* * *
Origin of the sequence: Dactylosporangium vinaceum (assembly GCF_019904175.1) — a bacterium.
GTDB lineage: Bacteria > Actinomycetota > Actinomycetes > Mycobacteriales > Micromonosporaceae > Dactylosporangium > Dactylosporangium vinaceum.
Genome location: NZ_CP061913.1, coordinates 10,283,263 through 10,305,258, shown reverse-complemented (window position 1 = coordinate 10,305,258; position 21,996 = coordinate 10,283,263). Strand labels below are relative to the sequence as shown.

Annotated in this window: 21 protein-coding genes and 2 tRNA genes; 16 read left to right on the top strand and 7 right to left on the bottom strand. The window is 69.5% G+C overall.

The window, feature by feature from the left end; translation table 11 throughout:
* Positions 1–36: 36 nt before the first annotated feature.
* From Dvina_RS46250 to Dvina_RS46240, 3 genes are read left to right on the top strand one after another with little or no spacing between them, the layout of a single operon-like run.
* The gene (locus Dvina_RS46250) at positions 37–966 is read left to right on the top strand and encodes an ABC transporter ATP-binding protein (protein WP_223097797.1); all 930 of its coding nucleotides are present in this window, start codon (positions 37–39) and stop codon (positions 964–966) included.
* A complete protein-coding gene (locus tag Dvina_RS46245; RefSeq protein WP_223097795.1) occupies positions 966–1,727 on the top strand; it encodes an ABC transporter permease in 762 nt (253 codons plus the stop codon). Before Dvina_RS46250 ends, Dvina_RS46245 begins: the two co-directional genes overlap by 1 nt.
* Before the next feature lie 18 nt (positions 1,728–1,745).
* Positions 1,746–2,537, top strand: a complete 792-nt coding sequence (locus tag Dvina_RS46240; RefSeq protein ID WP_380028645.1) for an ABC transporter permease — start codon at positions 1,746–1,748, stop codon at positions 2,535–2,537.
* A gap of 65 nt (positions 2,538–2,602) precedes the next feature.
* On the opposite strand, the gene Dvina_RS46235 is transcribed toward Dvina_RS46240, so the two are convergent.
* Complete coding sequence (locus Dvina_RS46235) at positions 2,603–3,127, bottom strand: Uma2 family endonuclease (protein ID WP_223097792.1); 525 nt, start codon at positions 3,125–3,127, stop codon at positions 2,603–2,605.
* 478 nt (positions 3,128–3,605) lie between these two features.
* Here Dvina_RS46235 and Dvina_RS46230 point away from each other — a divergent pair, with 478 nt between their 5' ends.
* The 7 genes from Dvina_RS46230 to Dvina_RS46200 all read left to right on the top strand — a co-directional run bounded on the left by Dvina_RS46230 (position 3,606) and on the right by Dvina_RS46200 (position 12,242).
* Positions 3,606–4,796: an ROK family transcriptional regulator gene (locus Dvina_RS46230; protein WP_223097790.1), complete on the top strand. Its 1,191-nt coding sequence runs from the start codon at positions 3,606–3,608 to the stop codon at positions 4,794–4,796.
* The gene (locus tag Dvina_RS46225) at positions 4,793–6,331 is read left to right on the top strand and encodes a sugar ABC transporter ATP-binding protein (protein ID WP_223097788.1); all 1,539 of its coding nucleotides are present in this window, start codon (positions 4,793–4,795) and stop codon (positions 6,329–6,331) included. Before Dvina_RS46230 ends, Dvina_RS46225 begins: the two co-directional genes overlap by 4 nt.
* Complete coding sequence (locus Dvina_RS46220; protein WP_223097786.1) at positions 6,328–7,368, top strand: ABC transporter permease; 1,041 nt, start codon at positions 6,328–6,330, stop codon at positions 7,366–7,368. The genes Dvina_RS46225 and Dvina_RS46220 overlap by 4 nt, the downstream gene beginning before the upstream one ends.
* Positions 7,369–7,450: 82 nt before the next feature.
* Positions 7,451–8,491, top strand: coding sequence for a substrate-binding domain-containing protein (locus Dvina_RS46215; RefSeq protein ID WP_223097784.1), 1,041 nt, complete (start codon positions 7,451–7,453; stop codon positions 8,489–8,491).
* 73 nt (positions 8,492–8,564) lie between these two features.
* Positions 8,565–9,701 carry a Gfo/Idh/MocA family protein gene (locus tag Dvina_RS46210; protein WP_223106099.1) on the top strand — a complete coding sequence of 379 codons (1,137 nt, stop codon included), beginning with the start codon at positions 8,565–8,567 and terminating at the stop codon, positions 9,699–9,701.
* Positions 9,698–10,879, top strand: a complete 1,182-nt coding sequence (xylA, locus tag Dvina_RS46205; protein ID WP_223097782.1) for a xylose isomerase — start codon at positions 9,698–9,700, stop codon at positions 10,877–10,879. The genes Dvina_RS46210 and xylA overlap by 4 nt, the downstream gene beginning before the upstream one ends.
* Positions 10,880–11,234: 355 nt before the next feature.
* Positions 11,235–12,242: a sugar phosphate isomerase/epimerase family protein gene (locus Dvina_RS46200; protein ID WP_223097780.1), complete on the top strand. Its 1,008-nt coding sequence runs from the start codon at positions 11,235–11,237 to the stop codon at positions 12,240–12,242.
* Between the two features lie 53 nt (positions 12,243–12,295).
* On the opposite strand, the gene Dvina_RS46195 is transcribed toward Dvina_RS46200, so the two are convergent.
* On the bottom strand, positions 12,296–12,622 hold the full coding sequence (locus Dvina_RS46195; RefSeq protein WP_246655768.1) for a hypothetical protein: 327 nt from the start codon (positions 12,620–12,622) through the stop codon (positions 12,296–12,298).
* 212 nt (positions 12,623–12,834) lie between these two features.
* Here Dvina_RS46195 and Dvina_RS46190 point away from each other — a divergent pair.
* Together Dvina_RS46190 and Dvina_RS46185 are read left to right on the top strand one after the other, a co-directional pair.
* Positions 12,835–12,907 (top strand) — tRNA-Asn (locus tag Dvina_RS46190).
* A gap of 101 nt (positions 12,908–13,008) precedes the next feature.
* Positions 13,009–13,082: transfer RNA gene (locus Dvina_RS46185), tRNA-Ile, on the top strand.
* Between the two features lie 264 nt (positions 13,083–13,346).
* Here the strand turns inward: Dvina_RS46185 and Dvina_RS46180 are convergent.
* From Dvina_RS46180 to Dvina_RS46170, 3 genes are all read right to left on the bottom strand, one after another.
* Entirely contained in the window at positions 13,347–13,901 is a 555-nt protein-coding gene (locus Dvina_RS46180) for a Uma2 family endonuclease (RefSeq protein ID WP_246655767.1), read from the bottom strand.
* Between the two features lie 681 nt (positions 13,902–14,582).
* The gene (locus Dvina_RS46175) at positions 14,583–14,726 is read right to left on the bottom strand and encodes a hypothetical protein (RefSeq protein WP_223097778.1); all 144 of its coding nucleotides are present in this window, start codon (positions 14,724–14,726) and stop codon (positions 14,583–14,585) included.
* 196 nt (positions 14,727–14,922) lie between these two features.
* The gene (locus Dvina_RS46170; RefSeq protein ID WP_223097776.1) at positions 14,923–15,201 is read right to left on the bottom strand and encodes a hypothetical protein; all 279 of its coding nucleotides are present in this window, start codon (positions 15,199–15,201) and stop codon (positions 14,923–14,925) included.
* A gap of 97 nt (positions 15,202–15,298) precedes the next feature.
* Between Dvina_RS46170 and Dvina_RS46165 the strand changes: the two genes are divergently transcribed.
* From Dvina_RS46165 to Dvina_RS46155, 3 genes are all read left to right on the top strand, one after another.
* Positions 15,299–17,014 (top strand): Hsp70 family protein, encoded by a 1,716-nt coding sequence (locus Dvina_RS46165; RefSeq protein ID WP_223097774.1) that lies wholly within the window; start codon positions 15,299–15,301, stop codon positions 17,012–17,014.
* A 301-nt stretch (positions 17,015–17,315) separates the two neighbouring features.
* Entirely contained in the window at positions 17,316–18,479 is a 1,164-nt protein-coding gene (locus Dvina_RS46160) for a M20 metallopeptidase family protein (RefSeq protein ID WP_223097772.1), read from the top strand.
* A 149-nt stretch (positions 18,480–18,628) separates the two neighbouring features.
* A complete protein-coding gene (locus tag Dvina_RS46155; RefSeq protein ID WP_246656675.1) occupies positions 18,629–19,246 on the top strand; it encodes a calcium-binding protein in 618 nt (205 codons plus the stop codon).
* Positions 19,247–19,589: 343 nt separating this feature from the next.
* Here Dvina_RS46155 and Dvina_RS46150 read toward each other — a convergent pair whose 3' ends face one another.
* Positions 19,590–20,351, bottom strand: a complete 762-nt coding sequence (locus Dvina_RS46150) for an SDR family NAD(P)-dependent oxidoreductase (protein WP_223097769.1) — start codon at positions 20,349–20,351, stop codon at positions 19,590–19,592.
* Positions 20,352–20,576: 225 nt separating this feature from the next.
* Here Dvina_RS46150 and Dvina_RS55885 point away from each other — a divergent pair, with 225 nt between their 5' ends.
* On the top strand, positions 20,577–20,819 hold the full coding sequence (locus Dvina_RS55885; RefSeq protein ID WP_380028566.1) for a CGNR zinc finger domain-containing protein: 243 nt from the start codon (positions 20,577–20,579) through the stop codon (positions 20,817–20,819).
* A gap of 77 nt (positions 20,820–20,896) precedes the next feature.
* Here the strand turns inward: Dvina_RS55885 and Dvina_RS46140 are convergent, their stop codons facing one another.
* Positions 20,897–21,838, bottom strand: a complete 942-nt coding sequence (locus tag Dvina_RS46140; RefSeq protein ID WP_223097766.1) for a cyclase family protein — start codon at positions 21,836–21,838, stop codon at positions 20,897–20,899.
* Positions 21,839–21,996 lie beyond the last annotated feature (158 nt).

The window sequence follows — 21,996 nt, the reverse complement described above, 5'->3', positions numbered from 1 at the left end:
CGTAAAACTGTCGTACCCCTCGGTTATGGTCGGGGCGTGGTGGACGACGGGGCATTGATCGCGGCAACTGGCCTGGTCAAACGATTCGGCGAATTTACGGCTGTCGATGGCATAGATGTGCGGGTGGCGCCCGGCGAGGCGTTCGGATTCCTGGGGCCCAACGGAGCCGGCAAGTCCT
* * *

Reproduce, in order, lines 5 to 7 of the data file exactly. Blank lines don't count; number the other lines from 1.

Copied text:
The window, feature by feature from the left end; translation table 11 throughout:
* Positions 1–36: 36 nt before the first annotated feature.
* From Dvina_RS46250 to Dvina_RS46240, 3 genes are read left to right on the top strand one after another with little or no spacing between them, the layout of a single operon-like run.